Pearson established the idea of the absolute sound, that the best quality replay of natural well recorded classical and non electronic music should approach, by instinctive and experienced judgement, the natural sound itself. He defined a rich vocabulary of subjective terms for reproduced sound to help communicate an understanding and appreciation of sound quality variations. He commissioned what may be the longest published review of a turntable ever, 35 pages of TAS on the technology and sound quality of the Goldmund Reference, a review I could not have written without his guiding example. His contribution to subjective high end audio reviewing and journalism has been immense, arising from a deep love and understanding of live classical music.
[17 November 2014: Correction made from Pulitzer prize 'winning' to 'reportedly' and 'nominated'.]
Windsor, 1 - 2 November 2014
Tipped off on the day I managed to get a mid stalls seat late in the afternoon and legged it to the Neil Cowley gig at the Barbican concert hall London, Friday night. I have their Naim CD release The Face of Mount Molehill and it was a good taster for the evening’s music making. That was a mixture of jazz and improvisatory rock, the former for a lyrical, sometimes rhapsodic jazz invention, the latter for a driving power beat and quite fantastic dynamics and dynamic range. The ensemble timing is truly knife edge and these musicians really enjoy what they do.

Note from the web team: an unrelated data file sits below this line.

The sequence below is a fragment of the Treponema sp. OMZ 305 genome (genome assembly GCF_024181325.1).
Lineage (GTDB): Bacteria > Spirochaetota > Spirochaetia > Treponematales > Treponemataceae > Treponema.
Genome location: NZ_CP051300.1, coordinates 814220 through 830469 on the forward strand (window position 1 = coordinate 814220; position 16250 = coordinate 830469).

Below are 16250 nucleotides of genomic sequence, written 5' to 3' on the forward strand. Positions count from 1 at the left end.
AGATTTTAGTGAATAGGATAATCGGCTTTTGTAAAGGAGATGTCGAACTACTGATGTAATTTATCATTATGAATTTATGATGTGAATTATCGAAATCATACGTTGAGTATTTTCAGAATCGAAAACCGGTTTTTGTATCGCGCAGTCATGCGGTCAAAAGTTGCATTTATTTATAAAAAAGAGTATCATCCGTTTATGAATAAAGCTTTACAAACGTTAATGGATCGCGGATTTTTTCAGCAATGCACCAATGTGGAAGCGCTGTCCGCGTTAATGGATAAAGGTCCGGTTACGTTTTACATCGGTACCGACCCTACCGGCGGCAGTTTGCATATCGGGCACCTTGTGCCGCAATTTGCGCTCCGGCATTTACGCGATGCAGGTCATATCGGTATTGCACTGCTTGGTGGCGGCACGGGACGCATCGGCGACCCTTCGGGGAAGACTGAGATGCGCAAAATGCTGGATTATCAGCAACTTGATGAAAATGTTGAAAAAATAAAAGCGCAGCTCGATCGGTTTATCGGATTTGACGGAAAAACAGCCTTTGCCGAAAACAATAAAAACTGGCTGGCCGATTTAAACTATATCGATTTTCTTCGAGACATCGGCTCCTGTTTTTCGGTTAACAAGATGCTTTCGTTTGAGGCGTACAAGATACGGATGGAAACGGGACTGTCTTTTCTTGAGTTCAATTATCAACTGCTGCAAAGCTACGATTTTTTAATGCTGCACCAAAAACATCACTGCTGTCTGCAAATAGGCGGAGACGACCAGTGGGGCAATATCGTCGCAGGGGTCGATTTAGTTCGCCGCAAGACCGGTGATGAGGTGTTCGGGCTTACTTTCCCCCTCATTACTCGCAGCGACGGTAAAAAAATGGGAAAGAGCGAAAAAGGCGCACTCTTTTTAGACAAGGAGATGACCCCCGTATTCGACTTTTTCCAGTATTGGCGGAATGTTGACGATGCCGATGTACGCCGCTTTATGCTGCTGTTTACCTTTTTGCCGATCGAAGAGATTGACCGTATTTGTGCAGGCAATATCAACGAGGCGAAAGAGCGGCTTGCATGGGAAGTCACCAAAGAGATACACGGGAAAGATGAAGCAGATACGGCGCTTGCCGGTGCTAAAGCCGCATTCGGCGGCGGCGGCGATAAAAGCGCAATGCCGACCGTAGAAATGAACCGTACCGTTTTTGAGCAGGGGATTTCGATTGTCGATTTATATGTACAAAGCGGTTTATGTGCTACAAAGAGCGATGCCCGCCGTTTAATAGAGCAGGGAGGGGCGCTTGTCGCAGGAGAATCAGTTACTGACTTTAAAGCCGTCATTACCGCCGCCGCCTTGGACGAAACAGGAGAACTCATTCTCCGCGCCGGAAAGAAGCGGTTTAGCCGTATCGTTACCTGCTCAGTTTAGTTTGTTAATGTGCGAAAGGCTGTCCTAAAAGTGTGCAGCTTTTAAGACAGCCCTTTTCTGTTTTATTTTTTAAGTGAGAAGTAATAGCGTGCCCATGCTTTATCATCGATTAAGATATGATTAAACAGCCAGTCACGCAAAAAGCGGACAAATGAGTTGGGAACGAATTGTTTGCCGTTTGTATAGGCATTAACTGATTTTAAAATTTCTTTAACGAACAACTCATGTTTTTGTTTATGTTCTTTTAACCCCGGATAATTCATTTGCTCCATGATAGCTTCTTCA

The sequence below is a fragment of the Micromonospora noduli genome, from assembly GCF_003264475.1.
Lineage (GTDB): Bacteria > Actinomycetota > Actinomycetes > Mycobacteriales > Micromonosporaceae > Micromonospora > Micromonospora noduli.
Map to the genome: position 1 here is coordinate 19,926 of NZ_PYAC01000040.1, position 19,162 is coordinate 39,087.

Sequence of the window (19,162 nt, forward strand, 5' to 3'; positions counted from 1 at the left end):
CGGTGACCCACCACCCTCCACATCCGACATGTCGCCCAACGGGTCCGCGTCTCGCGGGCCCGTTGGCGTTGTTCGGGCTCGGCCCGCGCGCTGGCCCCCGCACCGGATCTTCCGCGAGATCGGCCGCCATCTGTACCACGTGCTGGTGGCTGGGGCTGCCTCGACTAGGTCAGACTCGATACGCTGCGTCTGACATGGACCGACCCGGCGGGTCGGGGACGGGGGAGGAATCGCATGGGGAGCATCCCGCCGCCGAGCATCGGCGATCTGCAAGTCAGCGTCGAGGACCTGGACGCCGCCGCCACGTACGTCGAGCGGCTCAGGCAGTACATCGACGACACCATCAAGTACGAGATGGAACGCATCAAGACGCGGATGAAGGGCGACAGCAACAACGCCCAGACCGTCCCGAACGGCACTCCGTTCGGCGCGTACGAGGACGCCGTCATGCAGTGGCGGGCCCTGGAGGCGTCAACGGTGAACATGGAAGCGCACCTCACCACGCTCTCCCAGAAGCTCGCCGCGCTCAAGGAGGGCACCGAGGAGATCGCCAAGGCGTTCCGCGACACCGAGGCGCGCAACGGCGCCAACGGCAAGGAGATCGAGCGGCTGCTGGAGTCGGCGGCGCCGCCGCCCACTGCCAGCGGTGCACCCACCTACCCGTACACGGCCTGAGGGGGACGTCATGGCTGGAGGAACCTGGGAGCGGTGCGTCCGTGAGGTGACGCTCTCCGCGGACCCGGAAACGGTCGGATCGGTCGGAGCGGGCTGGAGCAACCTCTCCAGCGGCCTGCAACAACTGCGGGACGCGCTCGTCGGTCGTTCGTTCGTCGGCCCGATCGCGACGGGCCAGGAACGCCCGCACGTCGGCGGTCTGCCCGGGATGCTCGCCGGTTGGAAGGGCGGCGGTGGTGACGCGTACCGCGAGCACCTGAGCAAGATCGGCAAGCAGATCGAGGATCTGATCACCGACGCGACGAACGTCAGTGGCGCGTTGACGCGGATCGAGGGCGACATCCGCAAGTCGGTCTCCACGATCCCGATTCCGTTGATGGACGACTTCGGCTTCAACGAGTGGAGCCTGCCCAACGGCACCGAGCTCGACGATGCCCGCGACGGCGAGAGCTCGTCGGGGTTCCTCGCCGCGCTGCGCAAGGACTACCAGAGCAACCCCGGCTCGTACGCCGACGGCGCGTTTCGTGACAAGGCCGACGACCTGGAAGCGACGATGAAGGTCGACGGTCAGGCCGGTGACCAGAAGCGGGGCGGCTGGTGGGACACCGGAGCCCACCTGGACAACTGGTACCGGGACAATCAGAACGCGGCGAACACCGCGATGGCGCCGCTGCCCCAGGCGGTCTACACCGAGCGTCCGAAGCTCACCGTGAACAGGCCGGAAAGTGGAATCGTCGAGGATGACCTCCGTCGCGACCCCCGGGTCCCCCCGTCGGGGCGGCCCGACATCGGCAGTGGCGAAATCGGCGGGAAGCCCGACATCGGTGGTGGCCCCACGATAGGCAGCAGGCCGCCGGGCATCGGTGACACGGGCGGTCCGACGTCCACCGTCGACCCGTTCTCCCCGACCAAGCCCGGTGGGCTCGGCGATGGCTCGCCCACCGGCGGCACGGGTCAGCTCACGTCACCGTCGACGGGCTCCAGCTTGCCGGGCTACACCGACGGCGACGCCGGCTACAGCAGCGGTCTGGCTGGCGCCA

Somehow the PA rig was so well tuned in the Barbican Hall acoustic that you could close your eyes and hear a really natural sound, yet much larger and more powerful than an acoustic trio could possibly play unaided. Both the sound and performances were fast, beautifully timed and did not pale for the whole 100 or so minutes of intense playing.
Seeing their present, punishing multi-city schedule, almost one a day, I am amazed at the fantastic commitment these three make night after night to generate these powerful performances.
Evan Jenkins Drums Neil Cowley Piano Rex Horan Bass
Smaller than last year but convivial and relaxed, this weekend show somehow continues and was enjoyable. Most rooms were well attended, this partly reflecting the modest number of rooms. HFICRITIC sold many back numbers, saw many friends and subscribers and dished out advice where appropriate. Download the full show report.
Martin Colloms has a passion for audio and music and has written for many of the key hi-fi magazines worldwide.